The Truth About Nursing
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"Time to split truth from myth about nursing"

May 5, 2006 -- Today the Ithaca Journal published a strong, well written Nurses Week op-ed by Nancy Banfield Johnson, RN, MSN, ANP. Johnson is a nurse manager at Kendal at Ithaca (a Quaker continuing care retirement community in New York). Her piece argues that nursing remains poorly understood, particularly given the inadequate vision the public gets from the media, and it asks nurses to dispel key myths about their profession. In particular, Johnson points to the common misbeliefs that all members of the nursing team are the same, that nurses are managed by and dependent on physicians, and that nursing is simply a part of the medical profession. In reasonable terms, the piece explains why those are just myths. And it highlights the real importance, diversity, and unique nature of the profession. It's an excellent way to celebrate Nurses Week. And we're not just saying that because Johnson cites the Center web site as a good place to learn more about the challenges nursing faces.

Johnson notes that poll results show that the public regards nurses as honest and ethical. But she argues that the profession remains "poorly understood," suggesting that this is at least in part because "television dramas like ER, Grey's Anatomy and House frequently portray nursing in a negative light or fail to show the valuable contributions of nurses." To counter the lack of media support, the piece argues that the nursing team itself must counter the stereotypes and myths that continue to prevail.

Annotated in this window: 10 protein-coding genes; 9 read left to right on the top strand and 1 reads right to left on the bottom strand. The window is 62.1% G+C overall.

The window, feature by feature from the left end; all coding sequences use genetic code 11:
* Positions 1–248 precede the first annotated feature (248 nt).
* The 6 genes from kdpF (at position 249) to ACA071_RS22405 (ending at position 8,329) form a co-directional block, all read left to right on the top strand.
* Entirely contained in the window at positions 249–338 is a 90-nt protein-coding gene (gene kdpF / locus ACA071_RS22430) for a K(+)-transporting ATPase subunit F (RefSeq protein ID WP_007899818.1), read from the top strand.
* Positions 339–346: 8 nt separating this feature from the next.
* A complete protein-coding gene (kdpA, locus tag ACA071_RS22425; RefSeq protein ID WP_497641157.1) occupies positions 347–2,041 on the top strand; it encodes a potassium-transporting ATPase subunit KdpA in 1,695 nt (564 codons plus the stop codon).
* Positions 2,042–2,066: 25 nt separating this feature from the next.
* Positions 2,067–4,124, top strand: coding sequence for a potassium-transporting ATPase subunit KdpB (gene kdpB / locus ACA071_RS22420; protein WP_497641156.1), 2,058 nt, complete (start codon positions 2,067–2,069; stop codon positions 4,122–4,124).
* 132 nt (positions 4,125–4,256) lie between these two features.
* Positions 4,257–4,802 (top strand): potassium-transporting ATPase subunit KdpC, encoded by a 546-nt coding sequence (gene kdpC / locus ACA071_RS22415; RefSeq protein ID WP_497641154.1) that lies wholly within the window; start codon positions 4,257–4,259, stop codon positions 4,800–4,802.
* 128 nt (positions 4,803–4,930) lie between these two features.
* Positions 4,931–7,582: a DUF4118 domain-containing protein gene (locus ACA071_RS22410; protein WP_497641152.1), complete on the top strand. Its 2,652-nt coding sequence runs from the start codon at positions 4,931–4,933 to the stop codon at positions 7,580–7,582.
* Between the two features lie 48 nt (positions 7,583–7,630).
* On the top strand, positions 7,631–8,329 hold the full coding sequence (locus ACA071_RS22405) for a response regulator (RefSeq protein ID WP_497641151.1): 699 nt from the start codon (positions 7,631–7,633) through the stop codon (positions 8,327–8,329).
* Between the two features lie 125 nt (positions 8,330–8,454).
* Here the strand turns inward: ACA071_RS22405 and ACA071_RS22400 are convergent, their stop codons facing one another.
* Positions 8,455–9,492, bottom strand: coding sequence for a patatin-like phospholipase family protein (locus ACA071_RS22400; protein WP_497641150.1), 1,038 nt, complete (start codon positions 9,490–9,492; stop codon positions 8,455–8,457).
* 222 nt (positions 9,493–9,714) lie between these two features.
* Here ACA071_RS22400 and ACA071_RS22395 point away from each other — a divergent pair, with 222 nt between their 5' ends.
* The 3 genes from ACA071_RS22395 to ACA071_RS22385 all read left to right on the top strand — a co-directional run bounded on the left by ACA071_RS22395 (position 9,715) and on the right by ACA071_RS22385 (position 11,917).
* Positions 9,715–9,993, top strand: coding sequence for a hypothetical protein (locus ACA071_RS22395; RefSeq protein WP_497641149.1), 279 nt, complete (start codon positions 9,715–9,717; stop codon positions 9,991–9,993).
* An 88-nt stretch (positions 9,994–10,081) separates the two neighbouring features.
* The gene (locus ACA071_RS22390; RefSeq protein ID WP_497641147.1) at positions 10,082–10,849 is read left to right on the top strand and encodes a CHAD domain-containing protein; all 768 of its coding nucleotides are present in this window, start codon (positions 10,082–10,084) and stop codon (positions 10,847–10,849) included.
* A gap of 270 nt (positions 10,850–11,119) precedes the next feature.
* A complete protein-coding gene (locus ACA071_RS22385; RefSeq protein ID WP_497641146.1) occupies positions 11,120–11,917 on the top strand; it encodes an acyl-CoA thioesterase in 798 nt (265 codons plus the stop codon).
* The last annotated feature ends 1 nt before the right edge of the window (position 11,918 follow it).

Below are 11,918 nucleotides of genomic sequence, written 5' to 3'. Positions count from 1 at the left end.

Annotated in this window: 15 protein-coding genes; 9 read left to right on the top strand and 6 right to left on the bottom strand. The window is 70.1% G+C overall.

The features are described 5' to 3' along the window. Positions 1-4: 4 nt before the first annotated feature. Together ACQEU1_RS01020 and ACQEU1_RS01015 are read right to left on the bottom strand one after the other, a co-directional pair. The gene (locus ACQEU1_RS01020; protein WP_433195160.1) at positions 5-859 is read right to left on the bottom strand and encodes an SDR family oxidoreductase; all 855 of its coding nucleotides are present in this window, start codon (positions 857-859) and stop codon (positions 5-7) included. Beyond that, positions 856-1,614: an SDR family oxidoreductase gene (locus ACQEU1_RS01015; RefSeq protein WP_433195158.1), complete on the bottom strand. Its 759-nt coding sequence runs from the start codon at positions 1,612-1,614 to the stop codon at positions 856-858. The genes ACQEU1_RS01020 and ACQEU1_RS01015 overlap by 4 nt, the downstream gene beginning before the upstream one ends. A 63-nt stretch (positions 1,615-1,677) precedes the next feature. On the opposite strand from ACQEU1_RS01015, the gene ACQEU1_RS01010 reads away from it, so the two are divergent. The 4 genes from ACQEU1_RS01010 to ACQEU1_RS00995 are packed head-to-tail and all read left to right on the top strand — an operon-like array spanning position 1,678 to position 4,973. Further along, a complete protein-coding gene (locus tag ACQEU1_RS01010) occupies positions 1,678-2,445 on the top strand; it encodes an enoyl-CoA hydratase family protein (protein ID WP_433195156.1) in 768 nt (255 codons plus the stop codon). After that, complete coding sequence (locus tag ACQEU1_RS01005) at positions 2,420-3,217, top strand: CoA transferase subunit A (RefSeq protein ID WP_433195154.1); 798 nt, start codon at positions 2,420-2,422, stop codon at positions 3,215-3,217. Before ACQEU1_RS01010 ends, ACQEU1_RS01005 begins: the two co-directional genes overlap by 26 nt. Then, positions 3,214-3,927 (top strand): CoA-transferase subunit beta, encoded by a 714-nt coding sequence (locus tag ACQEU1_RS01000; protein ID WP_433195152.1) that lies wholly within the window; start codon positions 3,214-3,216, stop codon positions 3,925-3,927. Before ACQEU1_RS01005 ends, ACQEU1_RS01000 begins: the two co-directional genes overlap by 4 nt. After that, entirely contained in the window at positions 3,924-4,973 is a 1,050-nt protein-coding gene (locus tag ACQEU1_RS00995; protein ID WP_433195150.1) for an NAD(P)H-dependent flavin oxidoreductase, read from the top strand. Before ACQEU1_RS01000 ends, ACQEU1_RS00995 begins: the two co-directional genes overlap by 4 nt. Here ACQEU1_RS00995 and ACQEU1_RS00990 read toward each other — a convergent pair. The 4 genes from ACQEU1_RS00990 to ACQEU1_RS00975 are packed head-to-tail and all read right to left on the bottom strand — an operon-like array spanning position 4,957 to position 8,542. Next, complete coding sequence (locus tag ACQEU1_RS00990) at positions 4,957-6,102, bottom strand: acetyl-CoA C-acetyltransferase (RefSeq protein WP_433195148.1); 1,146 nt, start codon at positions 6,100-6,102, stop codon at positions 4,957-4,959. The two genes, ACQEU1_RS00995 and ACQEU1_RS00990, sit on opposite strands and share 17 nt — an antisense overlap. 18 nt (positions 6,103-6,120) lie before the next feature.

The remainder of the piece counters four of these "Myths" with paragraphs headed "Truth." In response to the myth that "the word nurse can be used interchangeably for all members of the nursing team," Johnson carefully explains the differences between the training of RNs, LPNs, and NAs. She notes that RNs with a bachelor's degree can go on to earn graduate degrees in nursing, and that RNs work in a wide variety of settings and substantive practice areas, from managers to researchers, and from pediatrics to public health. As for the notion that "[p]hysicians supervise nurses," Johnson calmly makes clear that nurses manage nurses, from the director of nursing through unit-specific nurse managers to the nurses who "direct" LPNs and NAs. Addressing the belief that RNs are "totally dependent on physicians," the piece explains that in fact nurses independently "diagnose and treat human responses to actual or potential health problems," using "a problem-solving method called the nursing process." Johnson says that nurses assess patient needs in a range of areas from oxygenation to psychosocial function, and that RNs then create nursing care plans that the entire nursing team implements and evaluates.